• COVID-19 Infection Prevention and Wandering: Can the Two Co-Exist?

    Tuesday, April 28, 2020 | Caralyn Davis, Staff Writer

    In the March 13 revised Quality, Safety, and Oversight (QSO) memo QSO-20-14-NH, the Centers for Medicare & Medicaid Services (CMS) advised nursing homes to restrict all visitors except for compassionate-care situations and to “cancel communal dining and all group activities, such as internal and external group activities.” Adjusting to these changes has been difficult for every nursing home resident, but social distancing is especially hard for residents with dementia who wander and are eased by group activities.

     

    “That’s not who these people are,” acknowledges Teepa Snow, MS, OTR/L, FAOTA, founder and CEO of Positive Approach to Care, a global dementia care services and products company based in Efland, NC. “Nurses are being asked to do the impossible with the inadequate.”

     

    While physicians and physician extenders may be willing to prescribe an antipsychotic medication as an emergency measure in an acute or emergency situation as allowed under F758 (Free From Unnecessary Psychotropic Meds/PRN Use) in Appendix PP of the State Operations Manual, giving residents with dementia antipsychotics to make them immobile not only increases their risk of adverse events, such as cerebrovascular accidents (CVA) and even death, it also increases their risk of respiratory symptoms, including shortness of breath—one of the primary symptoms of COVID-19, points out Snow. “Providers may also consider taking away wheelchairs and other mobility aids. However, doing that puts residents with dementia at greater risk for falls and fall-related injuries, potentially resulting in a trip to the emergency department where they may be exposed to SARS-CoV-2, the virus that causes COVID-19.”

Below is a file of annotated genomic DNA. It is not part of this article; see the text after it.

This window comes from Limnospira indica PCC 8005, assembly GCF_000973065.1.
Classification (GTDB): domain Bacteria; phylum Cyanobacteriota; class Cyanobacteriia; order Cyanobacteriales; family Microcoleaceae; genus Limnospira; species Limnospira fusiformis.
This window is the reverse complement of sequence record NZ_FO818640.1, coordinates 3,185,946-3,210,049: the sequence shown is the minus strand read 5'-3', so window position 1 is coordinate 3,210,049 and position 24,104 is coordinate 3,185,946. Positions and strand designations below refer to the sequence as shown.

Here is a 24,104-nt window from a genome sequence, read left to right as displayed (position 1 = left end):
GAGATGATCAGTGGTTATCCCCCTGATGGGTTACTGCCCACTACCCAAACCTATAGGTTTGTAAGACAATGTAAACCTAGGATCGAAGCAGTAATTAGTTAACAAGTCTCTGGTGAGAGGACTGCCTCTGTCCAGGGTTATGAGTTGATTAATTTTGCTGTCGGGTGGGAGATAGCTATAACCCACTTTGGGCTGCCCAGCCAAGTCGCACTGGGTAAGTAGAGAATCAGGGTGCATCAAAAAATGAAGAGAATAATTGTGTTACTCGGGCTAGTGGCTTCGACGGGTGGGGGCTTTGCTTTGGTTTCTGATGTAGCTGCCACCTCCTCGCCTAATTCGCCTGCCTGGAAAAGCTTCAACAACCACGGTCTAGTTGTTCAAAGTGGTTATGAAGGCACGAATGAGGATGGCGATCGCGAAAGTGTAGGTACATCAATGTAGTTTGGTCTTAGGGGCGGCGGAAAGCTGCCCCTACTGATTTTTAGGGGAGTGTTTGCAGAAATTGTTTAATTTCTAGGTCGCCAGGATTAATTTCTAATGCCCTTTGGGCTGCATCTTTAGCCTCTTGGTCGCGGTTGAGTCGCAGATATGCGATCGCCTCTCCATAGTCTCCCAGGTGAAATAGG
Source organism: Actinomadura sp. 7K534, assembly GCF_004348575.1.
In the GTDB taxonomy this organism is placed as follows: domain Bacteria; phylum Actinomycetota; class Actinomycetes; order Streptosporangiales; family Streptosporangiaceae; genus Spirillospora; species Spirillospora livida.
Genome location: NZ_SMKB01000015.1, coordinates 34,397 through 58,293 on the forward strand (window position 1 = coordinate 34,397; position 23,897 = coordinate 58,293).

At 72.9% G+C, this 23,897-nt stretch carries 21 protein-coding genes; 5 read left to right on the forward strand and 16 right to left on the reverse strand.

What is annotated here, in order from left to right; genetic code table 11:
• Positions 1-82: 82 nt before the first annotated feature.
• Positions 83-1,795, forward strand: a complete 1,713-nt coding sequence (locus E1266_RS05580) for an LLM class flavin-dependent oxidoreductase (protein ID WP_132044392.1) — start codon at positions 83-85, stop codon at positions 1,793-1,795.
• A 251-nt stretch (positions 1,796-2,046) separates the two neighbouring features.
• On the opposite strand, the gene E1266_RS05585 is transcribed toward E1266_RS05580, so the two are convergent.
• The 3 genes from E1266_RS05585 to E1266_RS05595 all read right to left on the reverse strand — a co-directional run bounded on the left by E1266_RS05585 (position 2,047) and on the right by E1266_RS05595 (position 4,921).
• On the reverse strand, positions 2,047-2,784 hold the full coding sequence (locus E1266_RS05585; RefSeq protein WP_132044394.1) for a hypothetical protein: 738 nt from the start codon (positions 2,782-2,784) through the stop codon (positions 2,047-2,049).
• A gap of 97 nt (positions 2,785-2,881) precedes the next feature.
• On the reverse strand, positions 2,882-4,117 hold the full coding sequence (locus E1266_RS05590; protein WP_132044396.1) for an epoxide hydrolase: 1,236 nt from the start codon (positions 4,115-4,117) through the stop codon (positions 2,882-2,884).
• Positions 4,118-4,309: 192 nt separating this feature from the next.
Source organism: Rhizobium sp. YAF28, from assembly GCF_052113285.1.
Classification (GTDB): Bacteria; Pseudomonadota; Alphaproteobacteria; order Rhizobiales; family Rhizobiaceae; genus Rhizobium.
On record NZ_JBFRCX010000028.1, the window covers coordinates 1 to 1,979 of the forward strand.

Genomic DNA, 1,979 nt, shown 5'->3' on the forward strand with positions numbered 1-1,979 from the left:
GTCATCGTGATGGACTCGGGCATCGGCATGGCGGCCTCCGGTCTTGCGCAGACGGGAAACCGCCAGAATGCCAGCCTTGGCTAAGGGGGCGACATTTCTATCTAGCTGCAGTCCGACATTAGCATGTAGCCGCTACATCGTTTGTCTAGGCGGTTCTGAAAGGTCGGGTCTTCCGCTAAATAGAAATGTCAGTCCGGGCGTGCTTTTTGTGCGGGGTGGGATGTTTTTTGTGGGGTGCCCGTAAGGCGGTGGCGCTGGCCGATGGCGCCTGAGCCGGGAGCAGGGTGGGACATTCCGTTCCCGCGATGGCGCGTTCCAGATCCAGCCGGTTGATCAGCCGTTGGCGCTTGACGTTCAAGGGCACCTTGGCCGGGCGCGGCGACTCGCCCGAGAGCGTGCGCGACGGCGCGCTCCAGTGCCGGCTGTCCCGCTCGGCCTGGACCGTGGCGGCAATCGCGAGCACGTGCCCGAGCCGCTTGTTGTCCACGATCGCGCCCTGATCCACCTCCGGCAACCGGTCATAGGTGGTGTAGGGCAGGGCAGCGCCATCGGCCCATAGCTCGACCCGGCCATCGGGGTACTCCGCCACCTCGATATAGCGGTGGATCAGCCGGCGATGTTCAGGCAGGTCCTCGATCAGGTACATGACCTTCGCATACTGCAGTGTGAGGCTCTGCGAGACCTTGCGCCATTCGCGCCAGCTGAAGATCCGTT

Instead, the goal should be to come up with strategies that make sense, balancing safety and resident needs, says Snow. “Keeping these residents in a small room is highly improbable, so you want to be ready to move forward with some element of safety. You will put residents at risk if you aren’t prepared for the reality that they will come out of their rooms.”

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  • Behavioral Health and Pharmacy Services: What the Mega-Rule Requires

    Thursday, December 8, 2016 | Caralyn Davis, Staff Writer
    Nursing homes are chomping at the bit for the Centers for Medicare & Medicaid Services (CMS) to release new interpretive guidance for surveyors in Appendix PP of the State Operations Manual to correspond with the Oct. 4, 2016, final rule updating the Medicare/Medicaid conditions of participation (CoPs) for long-term care facilities, aka the mega-rule. However, that interpretive or subregulatory guidance isn’t showing up anytime soon, said CMS officials during the Dec. 6 National Partnership to Improve Dementia Care and QAPI Call. 
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  • Q&A: If a resident ambulates against the plan of care, is this a rejection of care?

    Tuesday, September 13, 2016 | Amy Stewart DNS-MT,RAC-MT,RN,QCP-MT
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